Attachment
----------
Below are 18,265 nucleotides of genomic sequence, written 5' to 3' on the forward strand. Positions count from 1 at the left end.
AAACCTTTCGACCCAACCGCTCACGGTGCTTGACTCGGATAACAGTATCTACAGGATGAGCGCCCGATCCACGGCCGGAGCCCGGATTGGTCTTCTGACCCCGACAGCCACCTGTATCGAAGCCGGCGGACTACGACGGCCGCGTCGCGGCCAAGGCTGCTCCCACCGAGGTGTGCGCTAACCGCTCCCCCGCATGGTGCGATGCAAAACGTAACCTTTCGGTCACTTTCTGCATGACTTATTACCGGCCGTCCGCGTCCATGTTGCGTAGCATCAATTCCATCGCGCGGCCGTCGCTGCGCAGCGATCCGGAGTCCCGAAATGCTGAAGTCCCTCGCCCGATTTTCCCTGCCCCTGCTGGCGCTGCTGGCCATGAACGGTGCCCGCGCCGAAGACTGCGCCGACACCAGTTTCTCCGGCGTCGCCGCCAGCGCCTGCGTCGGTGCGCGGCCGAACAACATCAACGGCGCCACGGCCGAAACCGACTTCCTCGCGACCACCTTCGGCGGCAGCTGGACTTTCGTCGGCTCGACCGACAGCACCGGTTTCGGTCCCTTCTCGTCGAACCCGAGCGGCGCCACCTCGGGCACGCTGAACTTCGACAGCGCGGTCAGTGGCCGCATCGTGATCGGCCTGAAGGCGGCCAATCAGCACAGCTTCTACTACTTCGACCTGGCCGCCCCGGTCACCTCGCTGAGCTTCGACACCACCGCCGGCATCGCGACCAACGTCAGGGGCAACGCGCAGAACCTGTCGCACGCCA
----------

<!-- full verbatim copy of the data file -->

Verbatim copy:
Below are 18,265 nucleotides of genomic sequence, written 5' to 3' on the forward strand. Positions count from 1 at the left end.
AAACCTTTCGACCCAACCGCTCACGGTGCTTGACTCGGATAACAGTATCTACAGGATGAGCGCCCGATCCACGGCCGGAGCCCGGATTGGTCTTCTGACCCCGACAGCCACCTGTATCGAAGCCGGCGGACTACGACGGCCGCGTCGCGGCCAAGGCTGCTCCCACCGAGGTGTGCGCTAACCGCTCCCCCGCATGGTGCGATGCAAAACGTAACCTTTCGGTCACTTTCTGCATGACTTATTACCGGCCGTCCGCGTCCATGTTGCGTAGCATCAATTCCATCGCGCGGCCGTCGCTGCGCAGCGATCCGGAGTCCCGAAATGCTGAAGTCCCTCGCCCGATTTTCCCTGCCCCTGCTGGCGCTGCTGGCCATGAACGGTGCCCGCGCCGAAGACTGCGCCGACACCAGTTTCTCCGGCGTCGCCGCCAGCGCCTGCGTCGGTGCGCGGCCGAACAACATCAACGGCGCCACGGCCGAAACCGACTTCCTCGCGACCACCTTCGGCGGCAGCTGGACTTTCGTCGGCTCGACCGACAGCACCGGTTTCGGTCCCTTCTCGTCGAACCCGAGCGGCGCCACCTCGGGCACGCTGAACTTCGACAGCGCGGTCAGTGGCCGCATCGTGATCGGCCTGAAGGCGGCCAATCAGCACAGCTTCTACTACTTCGACCTGGCCGCCCCGGTCACCTCGCTGAGCTTCGACACCACCGCCGGCATCGCGACCAACGTCAGGGGCAACGCGCAGAACCTGTCGCACGCCA